based on a BAA circular
Active from December 6-17, but with a slow rise to maximum on 14 December.
The Geminids are currently the richest of the regular annual meteor showers, producing an abundance of bright meteors at the maximum. Timing this year is good as the maximum occurs just before new Moon, so no interference by moonlight, enabling many fainter meteors to be seen in addition to the brightest members of the shower. Peak activity expected at about 02h on Thursday, December 14.
In recent years, from the UK, the Geminids have shown typical peak observed rates of 70-80 meteors per hour in good skies if clear, so we might expect something like this on the peak night of December 13/14 (Wednesday night/Thursday morning). However, the maximum is quite broad and respectable Geminid rates may be expected throughout the nights of December 12/13, 13/14 and 14/15. Past observations have shown that bright Geminids become more numerous some hours after the rates have peaked, a consequence of particle-sorting in the meteoroid stream. Geminid meteors enter the atmosphere at a relatively slow 35 kilometres per second, and tend to last longer than most in luminous flight and may fragment into a train of ‘blobs.
The Geminid shower radiant (at RA 07h 33m, Dec +32°, just north of the first magnitude star Castor in Gemini) rises early in the evening and reaches a respectable elevation above the horizon (> 40°) well before midnight, so observers who are unable to stay up late can still see a good show if clear. However, the early morning hours of Thursday, 14th December are likely to see the greatest Geminid activity, when the radiant is high in the sky.
Where best to look: As with any meteor shower, when observing it is best to look at an altitude of 50° and 40-50° to either side of shower radiant, rather than looking directly at the radiant itself, although Geminid meteors may appear in any part of the sky. It could be quite cold so wrap up well with plenty of layers of warm, dry clothing and make sure that you wear a hat, gloves and thick socks if you are outside for any time. No equipment is required – just go and look!
There was a successful EAS moonwatch last night at the Brewery Arts Centre despite the odd cloud obscuring the view. Lots of ‘Oh’, ‘wow’ and ‘cool’ from the passers-by as they clearly saw the craters on the Moon, many for the first time, through Society members telescopes. Lots of different ages… very young to, shall we say, senior citizens. There were pulses of visitors coinciding with the start and end of various Brewery events, so quite busy at times.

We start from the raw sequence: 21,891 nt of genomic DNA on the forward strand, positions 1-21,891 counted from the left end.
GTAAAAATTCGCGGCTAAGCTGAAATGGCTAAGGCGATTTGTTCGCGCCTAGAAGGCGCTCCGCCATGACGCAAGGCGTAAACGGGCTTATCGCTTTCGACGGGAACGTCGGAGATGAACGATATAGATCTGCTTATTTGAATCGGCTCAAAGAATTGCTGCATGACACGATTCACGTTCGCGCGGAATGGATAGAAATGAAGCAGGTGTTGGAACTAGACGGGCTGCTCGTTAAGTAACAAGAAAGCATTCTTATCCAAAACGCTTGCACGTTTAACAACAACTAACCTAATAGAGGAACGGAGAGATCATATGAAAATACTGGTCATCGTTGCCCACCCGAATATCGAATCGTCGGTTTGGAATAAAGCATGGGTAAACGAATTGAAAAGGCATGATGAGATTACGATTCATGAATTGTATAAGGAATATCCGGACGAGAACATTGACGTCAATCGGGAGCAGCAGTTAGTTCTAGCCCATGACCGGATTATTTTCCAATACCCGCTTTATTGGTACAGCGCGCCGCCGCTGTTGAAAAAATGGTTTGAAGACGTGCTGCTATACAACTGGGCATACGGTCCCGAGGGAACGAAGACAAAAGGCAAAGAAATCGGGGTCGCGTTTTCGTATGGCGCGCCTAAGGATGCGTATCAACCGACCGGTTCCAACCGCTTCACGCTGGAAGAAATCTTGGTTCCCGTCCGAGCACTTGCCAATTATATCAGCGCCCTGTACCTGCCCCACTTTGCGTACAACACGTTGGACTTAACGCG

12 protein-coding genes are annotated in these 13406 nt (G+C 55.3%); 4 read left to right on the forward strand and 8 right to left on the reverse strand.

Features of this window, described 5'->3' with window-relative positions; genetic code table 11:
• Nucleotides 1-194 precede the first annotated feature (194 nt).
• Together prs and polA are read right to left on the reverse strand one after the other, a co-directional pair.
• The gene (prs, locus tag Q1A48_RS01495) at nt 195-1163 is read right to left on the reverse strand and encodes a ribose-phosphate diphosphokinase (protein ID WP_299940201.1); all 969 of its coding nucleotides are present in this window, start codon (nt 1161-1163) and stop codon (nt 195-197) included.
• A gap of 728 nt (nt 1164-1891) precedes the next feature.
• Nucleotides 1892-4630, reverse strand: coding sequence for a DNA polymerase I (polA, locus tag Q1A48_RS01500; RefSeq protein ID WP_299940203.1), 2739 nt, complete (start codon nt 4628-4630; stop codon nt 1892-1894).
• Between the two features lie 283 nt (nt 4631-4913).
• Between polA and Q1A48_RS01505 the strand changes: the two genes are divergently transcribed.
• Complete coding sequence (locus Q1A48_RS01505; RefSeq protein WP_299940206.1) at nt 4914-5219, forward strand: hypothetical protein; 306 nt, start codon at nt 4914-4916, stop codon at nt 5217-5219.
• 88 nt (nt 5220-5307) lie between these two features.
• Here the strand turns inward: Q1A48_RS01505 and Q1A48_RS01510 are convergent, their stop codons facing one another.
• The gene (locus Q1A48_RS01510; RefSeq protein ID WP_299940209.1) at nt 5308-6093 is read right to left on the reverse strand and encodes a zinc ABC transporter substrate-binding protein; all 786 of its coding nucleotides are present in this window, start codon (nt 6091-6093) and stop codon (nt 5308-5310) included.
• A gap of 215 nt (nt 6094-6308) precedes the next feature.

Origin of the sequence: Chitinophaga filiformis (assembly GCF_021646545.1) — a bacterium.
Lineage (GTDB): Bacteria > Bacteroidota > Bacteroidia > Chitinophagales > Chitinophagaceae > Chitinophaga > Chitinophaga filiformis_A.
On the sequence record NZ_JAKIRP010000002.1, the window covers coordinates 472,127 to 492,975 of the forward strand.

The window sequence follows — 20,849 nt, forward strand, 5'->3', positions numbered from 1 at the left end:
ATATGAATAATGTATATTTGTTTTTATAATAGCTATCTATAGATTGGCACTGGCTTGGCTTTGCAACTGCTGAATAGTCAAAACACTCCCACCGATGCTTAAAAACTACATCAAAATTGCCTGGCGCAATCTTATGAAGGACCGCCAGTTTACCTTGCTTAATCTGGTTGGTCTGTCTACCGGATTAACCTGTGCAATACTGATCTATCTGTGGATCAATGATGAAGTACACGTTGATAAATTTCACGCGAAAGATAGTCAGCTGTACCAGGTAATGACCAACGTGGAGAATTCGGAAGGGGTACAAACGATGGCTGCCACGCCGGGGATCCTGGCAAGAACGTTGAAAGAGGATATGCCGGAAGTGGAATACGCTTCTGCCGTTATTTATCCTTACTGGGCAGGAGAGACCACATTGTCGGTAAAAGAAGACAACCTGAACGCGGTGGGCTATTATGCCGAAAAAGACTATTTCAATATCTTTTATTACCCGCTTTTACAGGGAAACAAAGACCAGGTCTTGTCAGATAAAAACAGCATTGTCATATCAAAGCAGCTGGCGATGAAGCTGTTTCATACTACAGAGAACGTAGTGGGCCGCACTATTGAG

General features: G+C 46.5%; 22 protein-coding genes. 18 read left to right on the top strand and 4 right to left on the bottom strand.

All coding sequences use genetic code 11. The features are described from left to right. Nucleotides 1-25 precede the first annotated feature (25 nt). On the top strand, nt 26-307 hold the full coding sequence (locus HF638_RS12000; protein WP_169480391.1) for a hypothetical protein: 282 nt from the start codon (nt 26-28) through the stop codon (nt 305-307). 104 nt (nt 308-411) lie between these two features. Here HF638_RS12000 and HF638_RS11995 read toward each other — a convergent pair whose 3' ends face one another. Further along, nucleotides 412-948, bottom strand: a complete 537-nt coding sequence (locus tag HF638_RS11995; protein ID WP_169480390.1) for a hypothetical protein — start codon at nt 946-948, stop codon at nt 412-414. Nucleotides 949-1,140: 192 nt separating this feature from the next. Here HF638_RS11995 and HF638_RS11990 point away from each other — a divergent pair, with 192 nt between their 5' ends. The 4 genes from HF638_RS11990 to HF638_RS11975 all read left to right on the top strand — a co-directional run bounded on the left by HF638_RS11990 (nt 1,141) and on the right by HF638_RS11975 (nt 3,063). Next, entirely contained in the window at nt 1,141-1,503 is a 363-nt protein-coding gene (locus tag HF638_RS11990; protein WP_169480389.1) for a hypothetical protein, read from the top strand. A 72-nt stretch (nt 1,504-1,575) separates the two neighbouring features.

Friends of the Lake District are hosting a FREE Dark Sky event at https://www.friendsofthelakedistrict.org.uk/Event/dark-skies-star-gazing for more details.
Mazonwath near Orton, this Saturday (11th November) at 1830. See
After promises of a clear sky, last night’s “Astrophotography Workshop” up at Helsington Church was thwarted by cloud, so the half dozen or so EAS members who came along saw nothing of Saturn or Mars or any other planet – or any star for that matter – but we were able to grab some photos of a lovely, huge orange Moon as it rose before it too was swamped by cloud, and there was lots of useful advice being shared so it was still worth going. We’ll try again another night, once the weather improves and the Moon is out of the way, so keep an eye on this blog for updates. In the meantime, here are a few pics I took last night. I’m sure others will post their photos too…
The Mercury transit of the Sun was interesting last Monday. Hard to say it was spectacular but when you think what you are actually looking at… But the weather couldn’t have been better in Kendal – for a change!
It was an interesting photo opportunity but with the planet being so small, it was hardly a visual treat even with telescopic aid. However, that we could see it against the Sun was good. Normally in the twilight sky it is quite a challenge to find it if you didn’t know which of those faint ‘stars’ it was… Still fascinating to think that that is a real world passing between us and the Sun, albeit one only about 40% bigger in diameter than our moon. and less than 40% of the diameter of the Earth. At less than 60 million km from the Sun [Earth is 150 million km away], it is a stark place as recent NASA Messenger probe showed in some detail for the first time.